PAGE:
In some stories there are many many such giants, but in others there are only 4 (one for each direction). They did sumo wrestling which created the Gobi Desert. It seems there are many such stories, and the name Daita Mura in Setagaya supposedly comes from Daidarabocchi. There’s a particularly long story in the book about a giant that dies and his corpse lands in two villages. They have a fight about who has to clean it up and it starts rotting. They eventually dismember it and send it down the Tama River to Tokyo Bay 😀
(6) The Tama River Eel
A young boy caught an eel to feed to his sick mother. The eel suddenly spoke and told him that his mother was sick because she had been overworked by a cruel man. The boy took the eel to the cruel man’s house. The man tried to kill the eel but it escaped. The man reflected on the eel’s words and decided it may be a messenger from the kami. So he told the boy his mother’s sickness may be his fault and that he would help take care of her until she got well again.
(7) The Tama River Dragon
Many fishermen used to live at the Tama River mouth where it flows into Tokyo Bay (Anamori Inari in Haneda). This was a peaceful village but one day a strange child was born into it. One winter’s day the child began crying and said all the fishermen leaving that day would never return. No one believed the child, but the fishermen’s boat capsized and they all drowned. The child made several such predictions, and eventually the fishermen came to view the child as a kind of seer. They checked the child’s mood each day to predict the weather on the following day. One day, the child became sick and the fishermen worried that something horrible would happen such as a tsunami or a tornado. As the child’s condition did not improve, they began to become violent with each other and the town became a nest of evil. A monk heard about the evil and came to the town to exorcise the child. On the dawn of the second day of the exorcism ceremony, the sky turned bright red and a fire-breathing dragon was seen flying up into the sky. The child recovered and the town was peaceful again.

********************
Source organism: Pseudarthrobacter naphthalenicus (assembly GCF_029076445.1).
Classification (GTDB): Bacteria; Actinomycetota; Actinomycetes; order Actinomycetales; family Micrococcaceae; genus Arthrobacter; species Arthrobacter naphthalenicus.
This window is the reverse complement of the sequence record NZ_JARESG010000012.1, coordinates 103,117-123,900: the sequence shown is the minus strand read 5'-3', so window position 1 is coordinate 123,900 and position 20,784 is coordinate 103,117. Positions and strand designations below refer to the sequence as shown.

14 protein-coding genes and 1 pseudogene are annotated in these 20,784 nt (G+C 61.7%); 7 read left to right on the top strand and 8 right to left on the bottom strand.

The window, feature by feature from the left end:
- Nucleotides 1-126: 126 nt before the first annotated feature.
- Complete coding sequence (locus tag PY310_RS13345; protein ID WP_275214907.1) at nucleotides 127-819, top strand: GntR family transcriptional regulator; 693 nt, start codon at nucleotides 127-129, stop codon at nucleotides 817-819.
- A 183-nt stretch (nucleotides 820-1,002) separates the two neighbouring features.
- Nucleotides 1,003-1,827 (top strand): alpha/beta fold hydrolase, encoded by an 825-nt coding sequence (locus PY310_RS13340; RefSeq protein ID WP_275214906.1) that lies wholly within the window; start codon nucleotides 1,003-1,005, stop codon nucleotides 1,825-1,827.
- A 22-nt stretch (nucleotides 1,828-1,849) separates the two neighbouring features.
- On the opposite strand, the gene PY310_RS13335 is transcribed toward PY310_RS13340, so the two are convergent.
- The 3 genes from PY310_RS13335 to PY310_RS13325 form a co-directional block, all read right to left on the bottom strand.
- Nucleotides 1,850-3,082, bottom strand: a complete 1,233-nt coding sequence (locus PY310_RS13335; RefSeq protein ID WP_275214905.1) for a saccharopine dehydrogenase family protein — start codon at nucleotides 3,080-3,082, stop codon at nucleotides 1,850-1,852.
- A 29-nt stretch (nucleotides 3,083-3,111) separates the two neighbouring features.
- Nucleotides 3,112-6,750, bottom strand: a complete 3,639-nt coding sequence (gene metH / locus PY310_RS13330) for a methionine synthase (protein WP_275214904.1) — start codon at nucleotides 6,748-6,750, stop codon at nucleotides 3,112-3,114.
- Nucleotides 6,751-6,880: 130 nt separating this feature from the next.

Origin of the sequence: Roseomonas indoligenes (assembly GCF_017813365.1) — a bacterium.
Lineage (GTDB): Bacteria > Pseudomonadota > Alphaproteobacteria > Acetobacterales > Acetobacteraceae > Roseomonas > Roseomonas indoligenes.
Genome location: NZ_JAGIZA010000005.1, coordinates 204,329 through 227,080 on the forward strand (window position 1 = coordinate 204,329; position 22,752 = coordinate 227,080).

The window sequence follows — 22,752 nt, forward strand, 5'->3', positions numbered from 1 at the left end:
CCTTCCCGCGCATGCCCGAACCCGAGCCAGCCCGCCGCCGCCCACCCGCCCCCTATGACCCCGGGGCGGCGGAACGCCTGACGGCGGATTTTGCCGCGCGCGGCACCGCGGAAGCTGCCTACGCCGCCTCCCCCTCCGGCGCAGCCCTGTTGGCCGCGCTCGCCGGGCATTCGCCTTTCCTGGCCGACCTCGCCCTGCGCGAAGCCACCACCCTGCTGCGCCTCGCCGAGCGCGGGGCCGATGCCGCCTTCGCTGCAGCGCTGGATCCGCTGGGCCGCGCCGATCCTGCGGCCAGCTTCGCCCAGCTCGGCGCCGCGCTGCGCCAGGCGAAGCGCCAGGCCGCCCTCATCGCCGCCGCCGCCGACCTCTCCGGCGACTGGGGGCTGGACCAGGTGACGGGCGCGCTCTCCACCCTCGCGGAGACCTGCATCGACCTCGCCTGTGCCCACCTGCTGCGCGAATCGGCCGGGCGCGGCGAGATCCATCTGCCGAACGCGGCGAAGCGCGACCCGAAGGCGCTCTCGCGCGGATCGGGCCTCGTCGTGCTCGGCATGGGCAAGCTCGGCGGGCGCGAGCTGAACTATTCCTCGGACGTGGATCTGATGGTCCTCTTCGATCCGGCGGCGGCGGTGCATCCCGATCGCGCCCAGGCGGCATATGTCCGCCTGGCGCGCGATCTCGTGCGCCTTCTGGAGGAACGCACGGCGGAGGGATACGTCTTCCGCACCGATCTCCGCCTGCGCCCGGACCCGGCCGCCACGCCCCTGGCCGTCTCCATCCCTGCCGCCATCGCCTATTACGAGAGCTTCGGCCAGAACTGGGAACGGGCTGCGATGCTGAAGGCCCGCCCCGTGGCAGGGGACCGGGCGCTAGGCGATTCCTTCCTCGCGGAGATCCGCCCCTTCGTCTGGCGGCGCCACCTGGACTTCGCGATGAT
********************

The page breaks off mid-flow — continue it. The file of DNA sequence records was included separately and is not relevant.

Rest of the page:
(8) The Wit of Kichibe of Tama River
This is a silly story about a man named Kichibe who is witty and gets hired by the local lord as a kind of jester to tell funny stories. One day the local lord becomes ill. All the local people come to visit the lord and wish him health. But due to the constant visits he can’t sleep. So Kichibe suggests they change clothes and change places. They do so and it goes well, but eventually Kichibe gets bored. So he tricks everyone into bringing him his favorite bean cakes (manju). Word eventually gets to the local lord that “he” is demanding bean cakes from everyone. So he goes to his home to find Kichibe stuffing his face. When he asks what he thinks he is doing, Kichibe replies that he has found what causes his lord’s sickness. It is the demons in these evil bean cakes. And he is destroying each one. The lord laughs so loudly that his illness is cured. めだたしめだたし^^